Currently in the UK, many landlords do not accept cats in rented properties. This is something that cats protection is seeking to change as part of the manifesto for cats.
Until this happens, we receive, and will continue to recieve many cats that otherwise have had no issues with their owner- and are much loved pets.
If you are planning on moving into a rented property, here are a few things to consider from the letswithpets website which might help you avoid the problem to begin with, and resolve it if it arises.
Try not to leave your house hunting until the last minute-
Give yourself plenty of time to find a pet friendly property, it is recommended you begin your search at least 6-8 weeks before you need to move out of your current home.
Be as flexible as possible-
The more restrictive your search criteria are, the more difficult your search will be. Try to be flexible on location and property type to give yourself the best chances.
Write a CV for your pet
Providing the prospective landlord with as much information about your pet as possible may help convince them to allow pets in their property. Key things to include are – your veterinary practice, details of someone who can care for your pet in an emergency, vaccination, flea and worming treatments.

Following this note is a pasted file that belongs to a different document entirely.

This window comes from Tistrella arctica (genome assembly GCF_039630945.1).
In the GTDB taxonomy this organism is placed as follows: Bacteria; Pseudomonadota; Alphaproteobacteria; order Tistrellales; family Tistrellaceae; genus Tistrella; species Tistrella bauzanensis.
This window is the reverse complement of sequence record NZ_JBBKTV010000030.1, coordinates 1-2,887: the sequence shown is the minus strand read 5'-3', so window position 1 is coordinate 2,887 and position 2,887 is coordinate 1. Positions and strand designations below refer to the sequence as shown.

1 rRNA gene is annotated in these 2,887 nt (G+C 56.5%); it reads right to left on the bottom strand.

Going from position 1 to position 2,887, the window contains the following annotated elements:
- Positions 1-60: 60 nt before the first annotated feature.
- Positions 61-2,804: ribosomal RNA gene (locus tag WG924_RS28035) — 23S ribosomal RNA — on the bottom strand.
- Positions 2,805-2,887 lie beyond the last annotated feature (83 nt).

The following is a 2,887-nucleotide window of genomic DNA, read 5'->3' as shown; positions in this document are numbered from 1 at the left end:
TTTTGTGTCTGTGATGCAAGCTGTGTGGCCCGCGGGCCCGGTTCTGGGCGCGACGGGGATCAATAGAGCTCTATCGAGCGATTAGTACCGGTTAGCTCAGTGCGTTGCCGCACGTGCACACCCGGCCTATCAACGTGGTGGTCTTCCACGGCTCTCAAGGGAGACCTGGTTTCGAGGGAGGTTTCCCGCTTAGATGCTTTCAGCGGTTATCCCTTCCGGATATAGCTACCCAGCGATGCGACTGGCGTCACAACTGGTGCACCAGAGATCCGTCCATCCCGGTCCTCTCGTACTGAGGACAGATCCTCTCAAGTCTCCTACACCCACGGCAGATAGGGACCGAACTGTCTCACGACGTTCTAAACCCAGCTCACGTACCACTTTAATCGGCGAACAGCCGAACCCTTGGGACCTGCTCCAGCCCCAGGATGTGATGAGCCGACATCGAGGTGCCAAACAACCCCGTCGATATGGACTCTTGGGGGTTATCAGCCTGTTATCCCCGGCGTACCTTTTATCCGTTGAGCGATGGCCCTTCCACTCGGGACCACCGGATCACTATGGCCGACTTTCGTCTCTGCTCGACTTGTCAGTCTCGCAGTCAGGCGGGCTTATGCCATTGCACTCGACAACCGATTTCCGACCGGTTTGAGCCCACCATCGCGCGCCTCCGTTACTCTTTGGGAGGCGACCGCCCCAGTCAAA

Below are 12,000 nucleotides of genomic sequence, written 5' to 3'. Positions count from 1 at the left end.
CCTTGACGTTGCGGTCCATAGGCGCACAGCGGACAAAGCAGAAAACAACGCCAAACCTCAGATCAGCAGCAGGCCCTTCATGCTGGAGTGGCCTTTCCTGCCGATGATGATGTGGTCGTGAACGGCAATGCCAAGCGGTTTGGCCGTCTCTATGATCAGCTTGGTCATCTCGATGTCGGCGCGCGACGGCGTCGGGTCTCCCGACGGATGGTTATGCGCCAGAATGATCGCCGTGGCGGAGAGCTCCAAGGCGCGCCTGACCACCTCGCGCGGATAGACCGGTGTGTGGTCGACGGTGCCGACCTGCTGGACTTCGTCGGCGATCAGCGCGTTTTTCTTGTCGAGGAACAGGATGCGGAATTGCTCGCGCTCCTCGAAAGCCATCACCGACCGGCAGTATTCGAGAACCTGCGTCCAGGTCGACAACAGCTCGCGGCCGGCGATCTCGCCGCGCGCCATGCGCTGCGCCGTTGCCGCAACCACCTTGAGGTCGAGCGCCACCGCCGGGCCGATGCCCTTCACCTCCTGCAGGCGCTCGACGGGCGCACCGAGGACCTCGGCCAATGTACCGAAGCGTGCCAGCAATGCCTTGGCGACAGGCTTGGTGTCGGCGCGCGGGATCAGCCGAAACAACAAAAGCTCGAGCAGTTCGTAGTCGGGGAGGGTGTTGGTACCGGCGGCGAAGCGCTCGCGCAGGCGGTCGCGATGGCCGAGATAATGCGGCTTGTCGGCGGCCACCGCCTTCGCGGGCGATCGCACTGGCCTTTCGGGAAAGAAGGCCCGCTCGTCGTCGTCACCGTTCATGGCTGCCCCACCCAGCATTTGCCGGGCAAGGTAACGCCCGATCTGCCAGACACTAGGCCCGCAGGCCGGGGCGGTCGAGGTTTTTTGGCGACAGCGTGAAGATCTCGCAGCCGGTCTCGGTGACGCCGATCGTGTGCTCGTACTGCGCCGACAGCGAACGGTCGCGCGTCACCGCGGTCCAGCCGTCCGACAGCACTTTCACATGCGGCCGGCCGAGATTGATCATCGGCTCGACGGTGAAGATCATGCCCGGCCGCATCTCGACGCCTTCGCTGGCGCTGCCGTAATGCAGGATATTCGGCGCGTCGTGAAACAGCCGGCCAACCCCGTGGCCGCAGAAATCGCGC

Get a reference for your pet
By providing a reference from a previous landlord, you can show that your pet is well behaved and has caused no problems. This also demonstrates you are a responsible pet owner.
Introduce your pet to your landlord-
Meeting your pet could help set their mind at ease. You could even invite the landlord to your current home- to prove no damage has occurred as a result of your cat.
Offer to pay a higher deposit-
Many landlords are concerned about damage to property or furnishings caused by cats. If you offer to pay a higher deposit- this will reassure them that you will cover any damage your pet may cause.
Offer to have the property professionally cleaned-
This should set the landlords mind at ease regarding excess dirt in carpets, cat hair or extreme situations such as flea infestations.
It is never advisable to keep a pet in a property without consent. It could result in the termination of your tenancy.
Get written permission-
If permission has been granted- make sure you get it in writing. You should also ask for it to be removed from your tenancy agreement.
Make moving day stress free for your pet-
It might be a good idea to ask a friend or relative to care for your pet on moving day as possible. This will help to make the situation as stress free as possible- and prevent any stress related accidents.
While these suggestions should increase the chances of your pet being accepted in a new rented accommodation, there are unfortunately, no guarantees. If you have tried the above, or are not in a position to do so and would like to discuss rehoming your pet- please email us at Glasgow@cats.org.uk or phone us on 0141 779 3341.